High-Priority Technology Needs: Protecting the Public

Through collaboration and consultation with practitioners, NIJ has identified high-priority technology needs for the criminal justice field, including the following aimed at protecting the public:

  • Assured means to continuously and accurately monitor the location and status of offenders under supervision in the community, including:
    • A noninvasive, assured method to continuously monitor an offender’s substance abuse.
    • Within structures and outside in urban and rural environments.
    • Smaller, less obtrusive, more reliable and secure monitoring devices.
  • Safer, more cost-effective aerial surveillance solutions to identify, locate and track illicit activities and to locate missing persons, particularly for application with small and rural agencies. Solutions must consider regulatory requirements.
  • Improved, unobtrusive means to accurately detect a broad spectrum of contraband to preclude its introduction into public venues, including:
    • Academic institutions, including schools.
    • Mass transit.
  • “Intelligent” surveillance solutions providing automated incident awareness and warnings
    in public venues, including:
    • Academic institutions, including schools.
    • Mass transit.
    • Sporting venues.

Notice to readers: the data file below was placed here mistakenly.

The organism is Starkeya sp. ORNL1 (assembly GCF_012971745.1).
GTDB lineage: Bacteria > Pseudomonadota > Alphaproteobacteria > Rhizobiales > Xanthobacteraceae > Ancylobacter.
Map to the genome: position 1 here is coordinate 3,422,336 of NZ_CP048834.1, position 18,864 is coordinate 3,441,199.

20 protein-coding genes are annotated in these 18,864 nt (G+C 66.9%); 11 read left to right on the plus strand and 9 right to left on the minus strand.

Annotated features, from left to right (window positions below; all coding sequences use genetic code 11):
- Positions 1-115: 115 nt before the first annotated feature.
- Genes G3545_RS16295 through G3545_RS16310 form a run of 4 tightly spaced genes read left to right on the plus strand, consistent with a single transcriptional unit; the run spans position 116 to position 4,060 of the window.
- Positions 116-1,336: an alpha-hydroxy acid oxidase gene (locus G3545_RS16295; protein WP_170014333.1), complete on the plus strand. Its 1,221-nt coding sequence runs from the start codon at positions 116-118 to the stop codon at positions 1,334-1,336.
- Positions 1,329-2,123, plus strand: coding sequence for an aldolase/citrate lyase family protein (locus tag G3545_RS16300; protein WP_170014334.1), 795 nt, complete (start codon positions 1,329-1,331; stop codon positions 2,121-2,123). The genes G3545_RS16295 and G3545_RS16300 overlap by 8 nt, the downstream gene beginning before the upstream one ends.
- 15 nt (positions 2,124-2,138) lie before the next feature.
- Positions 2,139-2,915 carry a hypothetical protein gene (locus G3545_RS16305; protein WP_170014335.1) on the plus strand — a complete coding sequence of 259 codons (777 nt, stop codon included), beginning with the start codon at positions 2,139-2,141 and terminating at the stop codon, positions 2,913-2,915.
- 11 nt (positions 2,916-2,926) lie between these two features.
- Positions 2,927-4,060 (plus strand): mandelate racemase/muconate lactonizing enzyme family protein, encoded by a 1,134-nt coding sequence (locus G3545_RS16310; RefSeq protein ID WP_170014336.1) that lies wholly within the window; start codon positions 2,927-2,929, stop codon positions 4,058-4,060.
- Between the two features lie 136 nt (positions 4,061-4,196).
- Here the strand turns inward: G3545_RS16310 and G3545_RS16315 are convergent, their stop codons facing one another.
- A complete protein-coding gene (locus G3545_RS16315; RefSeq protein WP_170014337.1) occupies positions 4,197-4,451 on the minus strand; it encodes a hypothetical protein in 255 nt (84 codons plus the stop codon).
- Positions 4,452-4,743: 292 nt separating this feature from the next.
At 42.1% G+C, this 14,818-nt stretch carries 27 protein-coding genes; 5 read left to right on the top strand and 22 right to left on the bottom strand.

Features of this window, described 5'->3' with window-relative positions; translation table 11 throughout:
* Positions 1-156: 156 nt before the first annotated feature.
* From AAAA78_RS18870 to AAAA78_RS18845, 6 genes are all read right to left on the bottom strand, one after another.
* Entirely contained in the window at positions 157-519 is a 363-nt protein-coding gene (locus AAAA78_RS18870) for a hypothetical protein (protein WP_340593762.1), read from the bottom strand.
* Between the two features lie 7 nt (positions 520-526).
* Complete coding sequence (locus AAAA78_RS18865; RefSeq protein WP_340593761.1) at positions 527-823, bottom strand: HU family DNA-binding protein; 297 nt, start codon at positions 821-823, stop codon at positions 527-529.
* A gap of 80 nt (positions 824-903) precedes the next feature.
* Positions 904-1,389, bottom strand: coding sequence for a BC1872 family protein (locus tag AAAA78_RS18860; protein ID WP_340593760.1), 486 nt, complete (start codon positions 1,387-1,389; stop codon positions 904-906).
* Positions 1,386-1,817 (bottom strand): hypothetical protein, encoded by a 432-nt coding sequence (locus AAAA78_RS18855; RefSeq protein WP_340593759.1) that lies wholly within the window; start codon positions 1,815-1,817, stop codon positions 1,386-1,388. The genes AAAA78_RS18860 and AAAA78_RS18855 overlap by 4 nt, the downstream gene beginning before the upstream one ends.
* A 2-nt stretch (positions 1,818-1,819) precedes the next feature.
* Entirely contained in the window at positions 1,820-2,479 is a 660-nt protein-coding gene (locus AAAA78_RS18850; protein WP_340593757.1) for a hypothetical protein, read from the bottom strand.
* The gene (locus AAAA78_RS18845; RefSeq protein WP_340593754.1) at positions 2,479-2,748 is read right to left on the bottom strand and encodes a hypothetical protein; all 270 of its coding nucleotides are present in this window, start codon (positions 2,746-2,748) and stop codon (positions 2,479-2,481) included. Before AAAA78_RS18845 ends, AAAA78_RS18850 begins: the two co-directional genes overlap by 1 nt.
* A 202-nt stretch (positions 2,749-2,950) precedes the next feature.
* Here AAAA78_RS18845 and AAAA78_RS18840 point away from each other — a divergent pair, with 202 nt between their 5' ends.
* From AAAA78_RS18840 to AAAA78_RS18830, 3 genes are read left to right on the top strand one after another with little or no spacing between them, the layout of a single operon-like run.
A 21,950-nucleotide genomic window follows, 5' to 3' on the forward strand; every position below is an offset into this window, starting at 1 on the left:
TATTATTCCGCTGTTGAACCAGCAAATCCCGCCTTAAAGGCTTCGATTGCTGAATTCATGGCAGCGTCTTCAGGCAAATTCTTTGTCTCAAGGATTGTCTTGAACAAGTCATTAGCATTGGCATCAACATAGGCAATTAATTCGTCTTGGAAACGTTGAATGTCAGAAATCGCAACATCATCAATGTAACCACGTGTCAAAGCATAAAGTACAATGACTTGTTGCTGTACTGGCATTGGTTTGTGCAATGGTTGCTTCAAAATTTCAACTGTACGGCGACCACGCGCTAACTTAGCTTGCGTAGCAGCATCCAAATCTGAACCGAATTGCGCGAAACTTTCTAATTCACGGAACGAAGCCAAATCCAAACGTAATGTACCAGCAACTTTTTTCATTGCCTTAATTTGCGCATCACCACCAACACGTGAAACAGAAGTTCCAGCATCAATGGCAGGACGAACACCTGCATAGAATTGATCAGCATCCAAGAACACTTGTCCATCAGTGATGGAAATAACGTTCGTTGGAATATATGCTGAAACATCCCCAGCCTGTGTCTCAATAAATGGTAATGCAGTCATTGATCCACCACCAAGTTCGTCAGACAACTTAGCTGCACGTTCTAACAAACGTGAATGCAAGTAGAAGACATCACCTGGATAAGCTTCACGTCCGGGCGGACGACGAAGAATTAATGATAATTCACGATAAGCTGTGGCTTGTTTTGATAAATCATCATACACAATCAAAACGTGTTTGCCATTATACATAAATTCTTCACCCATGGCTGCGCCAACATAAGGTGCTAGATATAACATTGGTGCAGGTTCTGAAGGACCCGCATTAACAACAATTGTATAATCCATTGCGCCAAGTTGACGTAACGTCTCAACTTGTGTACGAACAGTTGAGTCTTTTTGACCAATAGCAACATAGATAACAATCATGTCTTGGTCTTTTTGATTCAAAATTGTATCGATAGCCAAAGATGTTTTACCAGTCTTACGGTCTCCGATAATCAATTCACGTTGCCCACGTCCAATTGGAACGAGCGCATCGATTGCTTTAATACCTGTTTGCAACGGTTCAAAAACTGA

• Shopping areas.
  • Improved means to detect and respond to weapons concealed on an individual’s body at a safe distance, including person-borne improvised explosive devices (IEDs).
  • Improved, assured means to detect and effectively respond to vehicle-borne IEDs, which:
    • Are easily transportable.
    • Are rapidly and remotely deployable.
    • Cause minimal collateral effects.
  • A means to remotely locate and track cooperative and uncooperative individuals
    inside buildings in hostage rescue and search situations.
  • Improved characterization of currently available less-lethal devices and their health and safety effects, particularly on at-risk populations, leading to improved use-of-force protocols and to safer, more effective devices.
  • New, safer, more effective less-lethal devices that:
    • Can better deter individuals from taking a prohibited action.
    • Can instantly incapacitate individuals for a specified period of time.
    • Are suitable for use on at-risk populations.
  • Rapidly deployable, effective devices that can safely and remotely stop all types of vehicles under a variety of circumstances.
  • Improved emergency-response solutions, minimally including:
    • Accurate location of the incident.
    • Timely, optimized response.
Date Modified: September 3, 2010